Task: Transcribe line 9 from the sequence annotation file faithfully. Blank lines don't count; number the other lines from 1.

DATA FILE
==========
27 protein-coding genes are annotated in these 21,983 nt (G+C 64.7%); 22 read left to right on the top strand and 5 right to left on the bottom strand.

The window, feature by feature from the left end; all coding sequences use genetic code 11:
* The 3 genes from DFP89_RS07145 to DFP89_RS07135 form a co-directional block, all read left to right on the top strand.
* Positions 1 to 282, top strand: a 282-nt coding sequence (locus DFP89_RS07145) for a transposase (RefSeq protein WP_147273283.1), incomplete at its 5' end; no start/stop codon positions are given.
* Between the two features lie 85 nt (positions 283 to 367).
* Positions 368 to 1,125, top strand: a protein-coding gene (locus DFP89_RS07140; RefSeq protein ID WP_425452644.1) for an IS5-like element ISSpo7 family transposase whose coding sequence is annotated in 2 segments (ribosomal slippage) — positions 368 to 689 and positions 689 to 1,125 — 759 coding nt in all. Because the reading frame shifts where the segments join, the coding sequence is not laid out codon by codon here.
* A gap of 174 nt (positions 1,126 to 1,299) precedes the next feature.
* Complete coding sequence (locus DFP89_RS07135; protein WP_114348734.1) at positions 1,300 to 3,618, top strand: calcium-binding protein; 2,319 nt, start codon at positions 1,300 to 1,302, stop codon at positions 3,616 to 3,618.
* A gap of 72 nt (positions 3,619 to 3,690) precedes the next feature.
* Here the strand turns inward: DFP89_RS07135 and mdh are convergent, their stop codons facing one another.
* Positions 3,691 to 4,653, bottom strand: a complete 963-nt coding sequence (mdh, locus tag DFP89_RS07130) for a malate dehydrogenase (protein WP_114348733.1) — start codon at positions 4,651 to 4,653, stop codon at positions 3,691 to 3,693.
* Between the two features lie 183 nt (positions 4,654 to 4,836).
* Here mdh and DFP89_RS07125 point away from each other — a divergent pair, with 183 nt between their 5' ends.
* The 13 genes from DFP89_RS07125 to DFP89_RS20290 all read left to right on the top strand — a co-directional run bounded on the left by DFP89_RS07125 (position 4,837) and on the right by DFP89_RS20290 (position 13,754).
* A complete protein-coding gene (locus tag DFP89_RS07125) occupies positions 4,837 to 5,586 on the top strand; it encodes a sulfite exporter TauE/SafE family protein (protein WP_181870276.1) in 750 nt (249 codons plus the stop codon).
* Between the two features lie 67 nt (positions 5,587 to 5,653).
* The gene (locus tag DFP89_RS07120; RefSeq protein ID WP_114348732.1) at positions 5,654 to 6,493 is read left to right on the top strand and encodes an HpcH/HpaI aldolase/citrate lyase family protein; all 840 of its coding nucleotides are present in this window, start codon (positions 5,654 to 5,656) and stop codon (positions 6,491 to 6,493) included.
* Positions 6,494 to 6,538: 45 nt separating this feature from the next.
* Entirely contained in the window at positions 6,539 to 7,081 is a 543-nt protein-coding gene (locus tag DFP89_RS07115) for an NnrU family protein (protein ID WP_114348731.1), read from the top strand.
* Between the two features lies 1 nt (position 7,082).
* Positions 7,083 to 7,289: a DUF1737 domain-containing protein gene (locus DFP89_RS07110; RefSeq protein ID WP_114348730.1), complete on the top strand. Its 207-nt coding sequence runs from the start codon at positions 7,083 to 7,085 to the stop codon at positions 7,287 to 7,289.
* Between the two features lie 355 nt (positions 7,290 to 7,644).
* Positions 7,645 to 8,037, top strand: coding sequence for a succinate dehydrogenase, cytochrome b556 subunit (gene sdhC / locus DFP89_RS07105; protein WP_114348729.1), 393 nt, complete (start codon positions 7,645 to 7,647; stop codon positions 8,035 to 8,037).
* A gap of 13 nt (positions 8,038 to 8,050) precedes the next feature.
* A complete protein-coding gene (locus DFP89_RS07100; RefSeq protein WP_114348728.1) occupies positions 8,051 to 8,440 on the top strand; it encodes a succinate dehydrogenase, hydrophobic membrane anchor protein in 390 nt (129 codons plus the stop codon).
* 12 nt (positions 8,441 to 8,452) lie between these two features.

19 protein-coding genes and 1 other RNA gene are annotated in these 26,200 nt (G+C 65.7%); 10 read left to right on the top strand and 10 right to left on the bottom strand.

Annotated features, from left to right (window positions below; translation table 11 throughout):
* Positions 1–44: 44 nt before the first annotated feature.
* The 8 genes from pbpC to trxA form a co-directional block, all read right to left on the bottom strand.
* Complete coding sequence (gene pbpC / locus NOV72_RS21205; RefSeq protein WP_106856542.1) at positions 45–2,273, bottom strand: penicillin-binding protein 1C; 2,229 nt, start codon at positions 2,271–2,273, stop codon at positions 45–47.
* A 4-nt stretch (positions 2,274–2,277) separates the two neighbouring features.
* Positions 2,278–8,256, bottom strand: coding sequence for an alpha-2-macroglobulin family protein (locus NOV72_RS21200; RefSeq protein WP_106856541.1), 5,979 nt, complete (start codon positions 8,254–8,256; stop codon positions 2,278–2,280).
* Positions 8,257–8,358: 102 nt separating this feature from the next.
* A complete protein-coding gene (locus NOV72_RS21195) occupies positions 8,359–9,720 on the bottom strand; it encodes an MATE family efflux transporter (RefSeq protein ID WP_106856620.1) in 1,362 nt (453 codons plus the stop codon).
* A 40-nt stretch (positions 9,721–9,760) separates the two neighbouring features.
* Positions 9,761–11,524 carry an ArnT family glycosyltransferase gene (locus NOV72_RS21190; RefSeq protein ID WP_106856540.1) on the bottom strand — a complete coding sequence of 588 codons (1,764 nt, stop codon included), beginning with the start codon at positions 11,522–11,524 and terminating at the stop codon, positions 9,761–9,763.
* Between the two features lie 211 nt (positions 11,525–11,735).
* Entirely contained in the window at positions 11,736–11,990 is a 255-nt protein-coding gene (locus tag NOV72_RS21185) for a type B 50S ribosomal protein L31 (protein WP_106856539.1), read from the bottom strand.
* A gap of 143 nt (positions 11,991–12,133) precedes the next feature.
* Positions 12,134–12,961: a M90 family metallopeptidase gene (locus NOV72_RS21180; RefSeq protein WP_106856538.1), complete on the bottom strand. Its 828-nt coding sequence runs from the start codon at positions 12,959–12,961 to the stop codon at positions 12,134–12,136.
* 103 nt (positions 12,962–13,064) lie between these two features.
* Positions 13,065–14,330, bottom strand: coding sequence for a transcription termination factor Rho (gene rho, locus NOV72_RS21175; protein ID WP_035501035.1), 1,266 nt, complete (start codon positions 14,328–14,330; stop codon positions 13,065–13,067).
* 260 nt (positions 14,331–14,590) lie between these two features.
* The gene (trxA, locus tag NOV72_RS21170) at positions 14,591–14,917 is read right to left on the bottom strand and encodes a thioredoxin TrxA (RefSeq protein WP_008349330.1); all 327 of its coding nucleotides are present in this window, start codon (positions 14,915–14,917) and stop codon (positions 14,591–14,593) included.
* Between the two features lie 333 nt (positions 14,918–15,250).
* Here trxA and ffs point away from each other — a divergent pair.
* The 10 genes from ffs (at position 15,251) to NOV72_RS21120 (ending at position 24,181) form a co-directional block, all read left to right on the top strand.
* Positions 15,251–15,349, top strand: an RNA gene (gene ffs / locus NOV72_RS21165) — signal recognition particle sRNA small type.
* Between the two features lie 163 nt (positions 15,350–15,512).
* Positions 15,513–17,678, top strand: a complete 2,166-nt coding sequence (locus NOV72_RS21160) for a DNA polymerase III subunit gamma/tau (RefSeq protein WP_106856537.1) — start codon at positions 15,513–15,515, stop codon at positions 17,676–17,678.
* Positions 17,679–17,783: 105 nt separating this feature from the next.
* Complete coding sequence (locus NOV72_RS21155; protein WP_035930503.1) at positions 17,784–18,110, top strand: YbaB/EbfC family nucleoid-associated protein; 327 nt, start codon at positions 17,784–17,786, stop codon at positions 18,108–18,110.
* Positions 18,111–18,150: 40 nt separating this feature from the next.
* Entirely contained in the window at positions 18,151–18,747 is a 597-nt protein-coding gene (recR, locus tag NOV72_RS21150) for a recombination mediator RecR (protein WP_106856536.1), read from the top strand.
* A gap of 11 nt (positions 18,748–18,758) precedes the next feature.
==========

* A gap of 72 nt (positions 3,619 to 3,690) precedes the next feature.